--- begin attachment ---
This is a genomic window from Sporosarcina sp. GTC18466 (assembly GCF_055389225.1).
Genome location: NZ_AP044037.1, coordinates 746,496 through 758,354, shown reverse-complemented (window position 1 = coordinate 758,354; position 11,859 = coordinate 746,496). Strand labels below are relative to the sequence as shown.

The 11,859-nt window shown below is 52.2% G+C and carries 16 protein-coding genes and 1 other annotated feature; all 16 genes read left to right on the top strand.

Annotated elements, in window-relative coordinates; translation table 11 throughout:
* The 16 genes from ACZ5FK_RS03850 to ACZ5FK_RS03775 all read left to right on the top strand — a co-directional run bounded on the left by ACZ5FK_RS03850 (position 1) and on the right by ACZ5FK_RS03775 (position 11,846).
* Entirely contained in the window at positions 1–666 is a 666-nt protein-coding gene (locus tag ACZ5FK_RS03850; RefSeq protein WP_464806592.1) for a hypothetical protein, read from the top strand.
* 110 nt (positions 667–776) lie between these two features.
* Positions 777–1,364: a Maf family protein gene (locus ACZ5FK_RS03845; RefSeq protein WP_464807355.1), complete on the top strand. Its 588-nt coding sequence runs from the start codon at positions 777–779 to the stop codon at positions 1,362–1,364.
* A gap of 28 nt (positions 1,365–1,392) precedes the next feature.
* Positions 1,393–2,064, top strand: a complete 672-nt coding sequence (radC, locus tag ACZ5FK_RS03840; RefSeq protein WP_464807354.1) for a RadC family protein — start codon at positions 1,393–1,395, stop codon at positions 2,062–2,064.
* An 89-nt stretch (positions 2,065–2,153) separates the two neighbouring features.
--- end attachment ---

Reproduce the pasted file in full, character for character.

This is a genomic window from Sporosarcina sp. GTC18466 (assembly GCF_055389225.1).
Genome location: NZ_AP044037.1, coordinates 746,496 through 758,354, shown reverse-complemented (window position 1 = coordinate 758,354; position 11,859 = coordinate 746,496). Strand labels below are relative to the sequence as shown.

The 11,859-nt window shown below is 52.2% G+C and carries 16 protein-coding genes and 1 other annotated feature; all 16 genes read left to right on the top strand.

Annotated elements, in window-relative coordinates; translation table 11 throughout:
* The 16 genes from ACZ5FK_RS03850 to ACZ5FK_RS03775 all read left to right on the top strand — a co-directional run bounded on the left by ACZ5FK_RS03850 (position 1) and on the right by ACZ5FK_RS03775 (position 11,846).
* Entirely contained in the window at positions 1–666 is a 666-nt protein-coding gene (locus tag ACZ5FK_RS03850; RefSeq protein WP_464806592.1) for a hypothetical protein, read from the top strand.
* 110 nt (positions 667–776) lie between these two features.
* Positions 777–1,364: a Maf family protein gene (locus ACZ5FK_RS03845; RefSeq protein WP_464807355.1), complete on the top strand. Its 588-nt coding sequence runs from the start codon at positions 777–779 to the stop codon at positions 1,362–1,364.
* A gap of 28 nt (positions 1,365–1,392) precedes the next feature.
* Positions 1,393–2,064, top strand: a complete 672-nt coding sequence (radC, locus tag ACZ5FK_RS03840; RefSeq protein WP_464807354.1) for a RadC family protein — start codon at positions 1,393–1,395, stop codon at positions 2,062–2,064.
* An 89-nt stretch (positions 2,065–2,153) separates the two neighbouring features.